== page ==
Critical qualitative research in education: Notes from the field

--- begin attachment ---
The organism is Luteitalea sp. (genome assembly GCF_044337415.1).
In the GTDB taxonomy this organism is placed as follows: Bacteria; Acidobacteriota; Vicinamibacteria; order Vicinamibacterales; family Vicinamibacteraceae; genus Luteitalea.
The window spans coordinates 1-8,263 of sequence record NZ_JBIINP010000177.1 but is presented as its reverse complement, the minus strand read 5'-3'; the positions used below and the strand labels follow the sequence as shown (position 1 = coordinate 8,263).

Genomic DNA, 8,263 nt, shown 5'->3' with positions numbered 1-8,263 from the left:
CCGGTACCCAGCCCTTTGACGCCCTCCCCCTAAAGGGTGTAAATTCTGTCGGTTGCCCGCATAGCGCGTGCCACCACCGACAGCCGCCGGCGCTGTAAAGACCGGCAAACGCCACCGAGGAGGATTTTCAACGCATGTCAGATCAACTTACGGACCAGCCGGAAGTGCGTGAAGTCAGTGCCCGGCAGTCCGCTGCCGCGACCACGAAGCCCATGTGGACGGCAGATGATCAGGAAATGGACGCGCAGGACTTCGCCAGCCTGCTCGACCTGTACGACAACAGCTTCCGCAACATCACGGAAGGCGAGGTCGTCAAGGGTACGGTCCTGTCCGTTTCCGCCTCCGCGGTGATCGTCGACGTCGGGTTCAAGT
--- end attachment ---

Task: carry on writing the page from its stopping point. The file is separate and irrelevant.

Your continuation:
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The state of the notion critical in theory and research is open to a yawning discussion. The political challenges that critical scholars have taken up are usually accompanied by methodological frameworks that have been appropriated to fit the nature of their critical enterprise. The “critical” of the 1980s, 1990s or 2000s, particularly in educational research and theory has allowed distinct heavens for educational scholars in line with their different socio-political positionalities, usually in tangent with social theory and epistemology. This dissertation project problematizes contemporary portrayals of the “critical” in regards to the question of referentiality and bordering and the associations between critique and critical, while examining constructions of the critical in the field of educational research through working its various aspects such as mechanisms and functions of critical, alignments of critical, epistemic vs. empirical criticals, and homologic productions of difference within the critical scholarship. This has been done through analysis of research data conducted through systematic content analysis of education and educational research journals, as well as data from interviews with “critical” scholars at various US universities. Content analysis and interview data indicate that the problematic of defining the “critical” contemporarily have to do with the same feature that set the critical initiative into motion at the hands of the Frankfurt School members in the first place. That the members of Frankfurt School envisioned a rupture with the past (the Enlightenment) as well as with the future (the finality of the liberal bourgeois order) suggests a domain that thought itself as oppositional, hence political, to the existing order and its relations of power. Therefore, the critical as one of the building blocks of critical research theory and practice is employed for specific tasks relatively independent from each other, suggesting that attachments/attributions to the notion of critical such as normative claims, political commitments, and value orientations carried the discussion over the realm of the identity problematic within the academy. Drawing on Bourdieu’s field theory, as well as on patterns abstracted from content analysis throughout this dissertation, I also argued that the critical enterprise is not a static theoretical construct that is applicable across different research studies. Nor is it limited to the realm of the theoretical; for its usage in empirical studies and the contextual and conceptual variations that its instances, from German idealism to French structuralism, etc., underline the need to adopt both theoretical and empirical tools in order to explore the current manifestations of the critical enterprise. Moreover, the political dimension of research construction and practice is inherent to the various aspects of the social, academic, and personal and is re-enforced through power relations within the field.